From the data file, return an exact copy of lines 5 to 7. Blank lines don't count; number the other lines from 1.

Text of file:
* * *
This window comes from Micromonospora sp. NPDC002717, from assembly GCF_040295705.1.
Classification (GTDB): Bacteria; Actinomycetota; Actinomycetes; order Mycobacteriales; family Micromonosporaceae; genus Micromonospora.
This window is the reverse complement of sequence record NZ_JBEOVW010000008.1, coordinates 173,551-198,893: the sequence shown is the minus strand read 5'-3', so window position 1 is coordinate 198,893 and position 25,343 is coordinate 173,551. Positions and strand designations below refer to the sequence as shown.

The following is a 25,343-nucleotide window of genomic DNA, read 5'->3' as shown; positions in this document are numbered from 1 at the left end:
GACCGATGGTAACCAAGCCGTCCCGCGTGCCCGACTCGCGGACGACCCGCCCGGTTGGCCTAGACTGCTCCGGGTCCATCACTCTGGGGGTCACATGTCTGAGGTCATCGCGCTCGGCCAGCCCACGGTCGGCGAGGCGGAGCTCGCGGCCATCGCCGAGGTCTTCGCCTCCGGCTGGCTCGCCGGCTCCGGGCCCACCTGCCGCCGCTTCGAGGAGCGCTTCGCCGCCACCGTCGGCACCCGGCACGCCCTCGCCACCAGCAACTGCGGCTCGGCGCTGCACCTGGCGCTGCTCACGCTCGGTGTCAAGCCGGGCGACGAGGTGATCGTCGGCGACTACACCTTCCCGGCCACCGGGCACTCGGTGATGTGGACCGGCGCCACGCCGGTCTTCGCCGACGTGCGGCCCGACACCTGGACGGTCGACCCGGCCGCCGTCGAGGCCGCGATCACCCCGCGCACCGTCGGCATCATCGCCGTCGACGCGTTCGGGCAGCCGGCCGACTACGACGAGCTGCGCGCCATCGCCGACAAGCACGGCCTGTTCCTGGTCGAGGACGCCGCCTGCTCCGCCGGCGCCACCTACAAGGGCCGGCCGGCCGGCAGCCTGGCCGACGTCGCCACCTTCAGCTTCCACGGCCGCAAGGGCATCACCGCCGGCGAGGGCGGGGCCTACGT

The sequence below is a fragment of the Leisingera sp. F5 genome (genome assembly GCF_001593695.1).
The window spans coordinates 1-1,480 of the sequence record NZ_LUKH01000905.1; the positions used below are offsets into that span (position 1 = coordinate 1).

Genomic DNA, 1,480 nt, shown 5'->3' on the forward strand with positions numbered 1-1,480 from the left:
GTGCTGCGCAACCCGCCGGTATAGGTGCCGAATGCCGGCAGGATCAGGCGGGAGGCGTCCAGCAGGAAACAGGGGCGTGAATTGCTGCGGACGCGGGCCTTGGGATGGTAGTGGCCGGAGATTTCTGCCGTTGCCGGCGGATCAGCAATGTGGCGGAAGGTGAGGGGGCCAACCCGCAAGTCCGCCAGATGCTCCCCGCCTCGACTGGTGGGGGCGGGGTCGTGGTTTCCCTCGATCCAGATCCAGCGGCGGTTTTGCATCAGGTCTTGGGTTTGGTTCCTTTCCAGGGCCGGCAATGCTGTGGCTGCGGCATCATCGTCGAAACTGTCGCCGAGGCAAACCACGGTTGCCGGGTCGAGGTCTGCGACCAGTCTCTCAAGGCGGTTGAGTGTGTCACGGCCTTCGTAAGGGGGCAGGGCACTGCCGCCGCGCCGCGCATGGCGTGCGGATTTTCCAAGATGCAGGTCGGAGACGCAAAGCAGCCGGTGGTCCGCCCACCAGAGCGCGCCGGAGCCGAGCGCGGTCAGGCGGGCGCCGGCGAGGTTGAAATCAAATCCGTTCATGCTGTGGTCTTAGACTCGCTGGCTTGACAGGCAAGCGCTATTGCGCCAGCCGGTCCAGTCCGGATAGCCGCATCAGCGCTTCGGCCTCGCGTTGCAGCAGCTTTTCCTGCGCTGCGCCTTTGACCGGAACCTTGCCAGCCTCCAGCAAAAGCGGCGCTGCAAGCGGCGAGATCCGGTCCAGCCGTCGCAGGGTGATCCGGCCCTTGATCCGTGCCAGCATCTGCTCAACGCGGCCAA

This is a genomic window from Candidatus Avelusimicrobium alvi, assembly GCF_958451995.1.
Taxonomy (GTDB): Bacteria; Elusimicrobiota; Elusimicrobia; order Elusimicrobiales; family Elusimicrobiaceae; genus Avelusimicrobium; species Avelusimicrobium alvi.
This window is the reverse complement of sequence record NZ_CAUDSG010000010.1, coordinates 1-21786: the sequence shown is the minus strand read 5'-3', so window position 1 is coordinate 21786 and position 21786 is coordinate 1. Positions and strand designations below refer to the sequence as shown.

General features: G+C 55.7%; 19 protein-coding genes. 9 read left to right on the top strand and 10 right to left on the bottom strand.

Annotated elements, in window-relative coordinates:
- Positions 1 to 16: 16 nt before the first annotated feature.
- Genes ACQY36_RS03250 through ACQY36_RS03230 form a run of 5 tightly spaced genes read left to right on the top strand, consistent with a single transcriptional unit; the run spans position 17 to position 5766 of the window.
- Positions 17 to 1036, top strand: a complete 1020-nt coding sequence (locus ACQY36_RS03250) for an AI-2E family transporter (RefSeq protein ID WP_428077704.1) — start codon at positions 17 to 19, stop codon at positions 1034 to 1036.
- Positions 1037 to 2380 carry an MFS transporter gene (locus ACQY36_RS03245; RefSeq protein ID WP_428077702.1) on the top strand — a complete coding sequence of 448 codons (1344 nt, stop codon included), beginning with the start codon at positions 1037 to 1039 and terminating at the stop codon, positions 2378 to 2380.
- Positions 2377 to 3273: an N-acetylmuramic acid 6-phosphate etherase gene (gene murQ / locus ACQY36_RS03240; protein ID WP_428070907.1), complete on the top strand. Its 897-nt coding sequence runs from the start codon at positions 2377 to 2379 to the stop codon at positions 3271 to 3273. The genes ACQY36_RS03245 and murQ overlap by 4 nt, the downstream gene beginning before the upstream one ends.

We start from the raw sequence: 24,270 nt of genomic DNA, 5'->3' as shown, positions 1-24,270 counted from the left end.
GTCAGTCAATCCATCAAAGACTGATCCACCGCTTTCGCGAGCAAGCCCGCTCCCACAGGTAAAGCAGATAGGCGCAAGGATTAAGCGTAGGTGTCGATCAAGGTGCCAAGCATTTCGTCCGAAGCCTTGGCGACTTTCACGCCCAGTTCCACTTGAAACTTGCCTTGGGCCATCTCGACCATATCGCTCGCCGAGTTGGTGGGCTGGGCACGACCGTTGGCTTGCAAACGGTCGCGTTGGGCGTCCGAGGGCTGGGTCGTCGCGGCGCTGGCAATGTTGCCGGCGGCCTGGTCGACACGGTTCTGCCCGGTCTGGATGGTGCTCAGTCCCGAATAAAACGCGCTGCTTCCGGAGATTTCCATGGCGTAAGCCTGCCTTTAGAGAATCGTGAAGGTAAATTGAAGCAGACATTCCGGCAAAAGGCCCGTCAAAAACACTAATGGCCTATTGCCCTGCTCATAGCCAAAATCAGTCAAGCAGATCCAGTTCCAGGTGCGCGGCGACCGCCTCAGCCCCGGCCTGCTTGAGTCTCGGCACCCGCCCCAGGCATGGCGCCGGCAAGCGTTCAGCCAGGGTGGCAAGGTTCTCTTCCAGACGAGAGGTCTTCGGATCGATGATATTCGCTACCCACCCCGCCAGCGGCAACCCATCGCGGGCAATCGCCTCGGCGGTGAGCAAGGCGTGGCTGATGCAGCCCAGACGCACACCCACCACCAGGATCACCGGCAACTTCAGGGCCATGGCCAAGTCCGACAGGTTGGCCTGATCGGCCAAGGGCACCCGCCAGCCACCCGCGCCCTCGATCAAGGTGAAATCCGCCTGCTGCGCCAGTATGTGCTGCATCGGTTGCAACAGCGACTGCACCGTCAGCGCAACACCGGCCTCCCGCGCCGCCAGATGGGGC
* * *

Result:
GACCGATGGTAACCAAGCCGTCCCGCGTGCCCGACTCGCGGACGACCCGCCCGGTTGGCCTAGACTGCTCCGGGTCCATCACTCTGGGGGTCACATGTCTGAGGTCATCGCGCTCGGCCAGCCCACGGTCGGCGAGGCGGAGCTCGCGGCCATCGCCGAGGTCTTCGCCTCCGGCTGGCTCGCCGGCTCCGGGCCCACCTGCCGCCGCTTCGAGGAGCGCTTCGCCGCCACCGTCGGCACCCGGCACGCCCTCGCCACCAGCAACTGCGGCTCGGCGCTGCACCTGGCGCTGCTCACGCTCGGTGTCAAGCCGGGCGACGAGGTGATCGTCGGCGACTACACCTTCCCGGCCACCGGGCACTCGGTGATGTGGACCGGCGCCACGCCGGTCTTCGCCGACGTGCGGCCCGACACCTGGACGGTCGACCCGGCCGCCGTCGAGGCCGCGATCACCCCGCGCACCGTCGGCATCATCGCCGTCGACGCGTTCGGGCAGCCGGCCGACTACGACGAGCTGCGCGCCATCGCCGACAAGCACGGCCTGTTCCTGGTCGAGGACGCCGCCTGCTCCGCCGGCGCCACCTACAAGGGCCGGCCGGCCGGCAGCCTGGCCGACGTCGCCACCTTCAGCTTCCACGGCCGCAAGGGCATCACCGCCGGCGAGGGCGGGGCCTACGT

The sequence below is a fragment of the Leisingera sp. F5 genome (genome assembly GCF_001593695.1).
The window spans coordinates 1-1,480 of the sequence record NZ_LUKH01000905.1; the positions used below are offsets into that span (position 1 = coordinate 1).